2) We now analyzed with CRISPOR (PMID: 27380939) off-target probability and potential off-target regions of the 6 gRNAs used to generate the Neil1, Neil2 and Apex1 knockout lines. These are the cell lines that showed neural and cNCC differentiation defects and were subjected to RNAseq analysis as undifferentiated mESCs. All 6 gRNAs were scored >75 in the CFD specificity score (scale from 0 – 100, the higher the specificity score, the lower the probability for off-targets in the genome). In addition, we found among the potential off-target regions 25 genes with exonic matches for the two Neil1 gRNAs, 14 for Neil2 and 12 for Apex1 all of which had between 3-4 base mismatches. Frameshift mutations are frequently accompanied by RNA level deregulation due to non-sense mediated decay or compensatory upregulation, respectively. However, only 4 of the 51 total candidates showed slight (log2FC <1.0) RNA deregulation in the respective knockout lines compared to control mESCs (data not shown).

3) It is not surprising to see two distinct bands when deleting a target region of a gene in both alleles with two gRNAs since the error prone non-homologous end-joining will most likely produce different repair outcomes at the two allelic loci. Two PCR bands are also detectable with the Neil1 single-knockout clone #11 (Figure 7—figure supplement 1A). Such a result is not a sign of off-target effects of the gRNAs. Notably, most of the genotyping PCRs generated apparently a unique deletion band; however, it is more likely that such bands consist of two different PCR products with similar length not resolvable by an agarose gel. To this end, we sequenced the apparent single band PCR products of all three Neil2 single knockout clones (as shown in Figure 7—figure supplement 1A) and could indeed reveal twice two distinct sequences:

Neil2 #1

5’ACACTATAGTGATTAGTATTTGCTG---615bp---ATGACCCCACGCAGGATCAGAAGAA 3‘

5’TAGTATTTGCTGTGTGGTTAAGGCT---587bp---AAAAGGATGGACCTGATGACCCCAC 3‘

Neil2 #11

5’GTATTTGCTGTGTGGTTAAGGCTGA---586bp---AAAGGATGGACCTGATGACCCCACG 3‘

Neil2 #14

5’ AAGACTCTGTCTTAACCAACCAAAC---695bp---AAGGATGGACCTGATGACCCCACGC 3‘

5’ TGATTAGTATTTGCTGTGTGGTTAA---594bp---AGGATGGACCTGATGACCCCACGCA 3‘

4) Most importantly, stable expression of NEIL1 and NEIL2 in the respective Neil1 and Neil2 knockout lines rescued the neural and neural crest differentiation defects (Figure 7—figure supplement 3) showing the specificity of the knockout approach.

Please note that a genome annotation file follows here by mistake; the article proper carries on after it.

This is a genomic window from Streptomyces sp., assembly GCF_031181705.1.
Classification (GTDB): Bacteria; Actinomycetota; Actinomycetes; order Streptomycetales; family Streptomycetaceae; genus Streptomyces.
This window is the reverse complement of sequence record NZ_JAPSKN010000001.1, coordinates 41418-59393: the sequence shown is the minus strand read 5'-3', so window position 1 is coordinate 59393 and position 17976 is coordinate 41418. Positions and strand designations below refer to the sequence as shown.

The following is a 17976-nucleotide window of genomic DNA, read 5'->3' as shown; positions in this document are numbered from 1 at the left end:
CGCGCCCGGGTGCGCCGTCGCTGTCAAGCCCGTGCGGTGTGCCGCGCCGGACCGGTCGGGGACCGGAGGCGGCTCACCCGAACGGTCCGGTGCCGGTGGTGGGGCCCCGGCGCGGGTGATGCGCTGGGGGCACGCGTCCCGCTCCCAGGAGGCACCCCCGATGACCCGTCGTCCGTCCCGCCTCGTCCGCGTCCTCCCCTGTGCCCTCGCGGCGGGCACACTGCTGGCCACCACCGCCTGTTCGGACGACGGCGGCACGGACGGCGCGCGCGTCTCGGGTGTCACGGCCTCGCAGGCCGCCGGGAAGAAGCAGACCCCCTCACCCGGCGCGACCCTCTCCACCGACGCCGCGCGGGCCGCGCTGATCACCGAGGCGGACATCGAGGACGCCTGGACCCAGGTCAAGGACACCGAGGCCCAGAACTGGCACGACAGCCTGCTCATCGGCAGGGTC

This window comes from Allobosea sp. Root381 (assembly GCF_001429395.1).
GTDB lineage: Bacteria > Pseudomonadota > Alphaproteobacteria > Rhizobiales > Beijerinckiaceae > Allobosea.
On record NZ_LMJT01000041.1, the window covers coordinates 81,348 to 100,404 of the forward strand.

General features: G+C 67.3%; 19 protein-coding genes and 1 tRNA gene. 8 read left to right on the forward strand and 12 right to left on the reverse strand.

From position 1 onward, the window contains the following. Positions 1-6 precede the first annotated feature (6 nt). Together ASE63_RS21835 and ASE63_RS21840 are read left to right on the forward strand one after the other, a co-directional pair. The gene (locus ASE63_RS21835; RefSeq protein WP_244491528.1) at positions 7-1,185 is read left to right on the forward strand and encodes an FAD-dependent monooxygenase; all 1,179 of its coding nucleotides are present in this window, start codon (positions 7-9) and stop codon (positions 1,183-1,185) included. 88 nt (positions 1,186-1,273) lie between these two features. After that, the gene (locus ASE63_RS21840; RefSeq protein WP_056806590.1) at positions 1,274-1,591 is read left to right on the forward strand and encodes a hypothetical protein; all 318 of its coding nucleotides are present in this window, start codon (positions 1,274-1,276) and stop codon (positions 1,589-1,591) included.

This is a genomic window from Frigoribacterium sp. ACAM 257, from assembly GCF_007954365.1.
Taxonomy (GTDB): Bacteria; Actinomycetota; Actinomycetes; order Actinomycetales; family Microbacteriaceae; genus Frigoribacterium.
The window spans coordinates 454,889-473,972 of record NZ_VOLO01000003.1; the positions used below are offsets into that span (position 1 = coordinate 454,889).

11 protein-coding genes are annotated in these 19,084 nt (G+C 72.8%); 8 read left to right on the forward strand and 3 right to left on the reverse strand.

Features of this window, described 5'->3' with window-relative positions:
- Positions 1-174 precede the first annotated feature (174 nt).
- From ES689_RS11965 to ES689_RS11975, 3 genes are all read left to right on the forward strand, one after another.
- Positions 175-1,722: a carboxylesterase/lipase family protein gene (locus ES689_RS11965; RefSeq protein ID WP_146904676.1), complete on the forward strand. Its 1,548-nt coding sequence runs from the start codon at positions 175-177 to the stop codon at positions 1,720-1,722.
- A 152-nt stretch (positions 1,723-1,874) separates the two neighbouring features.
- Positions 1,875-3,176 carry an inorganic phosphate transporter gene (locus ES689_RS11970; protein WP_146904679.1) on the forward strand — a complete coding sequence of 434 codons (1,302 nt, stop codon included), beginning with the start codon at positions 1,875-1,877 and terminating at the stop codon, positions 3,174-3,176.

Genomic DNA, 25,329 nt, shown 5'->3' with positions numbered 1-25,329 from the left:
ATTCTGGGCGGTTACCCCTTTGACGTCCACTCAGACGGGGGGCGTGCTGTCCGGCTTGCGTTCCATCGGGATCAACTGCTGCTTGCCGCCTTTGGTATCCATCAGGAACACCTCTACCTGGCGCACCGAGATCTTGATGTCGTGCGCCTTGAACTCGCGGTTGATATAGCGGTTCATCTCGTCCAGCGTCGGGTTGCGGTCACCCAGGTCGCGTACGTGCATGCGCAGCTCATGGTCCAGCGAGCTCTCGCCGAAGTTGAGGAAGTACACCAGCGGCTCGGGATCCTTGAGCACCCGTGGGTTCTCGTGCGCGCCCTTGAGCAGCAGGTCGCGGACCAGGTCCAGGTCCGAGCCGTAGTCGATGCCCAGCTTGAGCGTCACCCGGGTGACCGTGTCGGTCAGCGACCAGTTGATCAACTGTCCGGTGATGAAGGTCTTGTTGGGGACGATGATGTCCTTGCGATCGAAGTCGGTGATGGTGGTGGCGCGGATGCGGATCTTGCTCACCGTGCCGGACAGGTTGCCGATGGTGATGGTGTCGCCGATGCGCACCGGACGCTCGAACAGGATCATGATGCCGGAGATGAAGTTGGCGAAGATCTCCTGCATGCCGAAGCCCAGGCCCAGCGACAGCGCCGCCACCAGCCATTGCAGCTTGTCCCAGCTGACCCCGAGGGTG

Reviewer #3:

[…] A problem that persists throughout the work, however, is the conflating of cranial neural crest formation/development with neural differentiation, which is confusing and detracts from the impact of the work. This is particularly odd given that they one late phenotype that the authors examine is craniofacial cartilage, which is clearly not an example of neural differentiation.

From the Xenopus work it appears that the main finding is that NEIL2 morphants and pyocyanin treated embryos show a loss of neural crest markers at neurula stages and that this ultimately results in a loss of neural crest derivatives as evidenced by the cartilage phenotype. The authors link this to an increase in tp53, and show that tp53 over-expression also leads to a decrease in neural crest markers. Oddly, the authors conclude from this that "the cNCC defects in Neil2 morphants reflect a "neural-restricted Tp53-response to oxidative DNA damage". However they look at Sox3 expression in the neural plate and it is relatively normal. If the authors wish to extend their conclusions to neural rather than neural crest development then they need to look at a broader range of neural markers, including at later stages. In the absence of this, they can really only make conclusions about neural crest cells.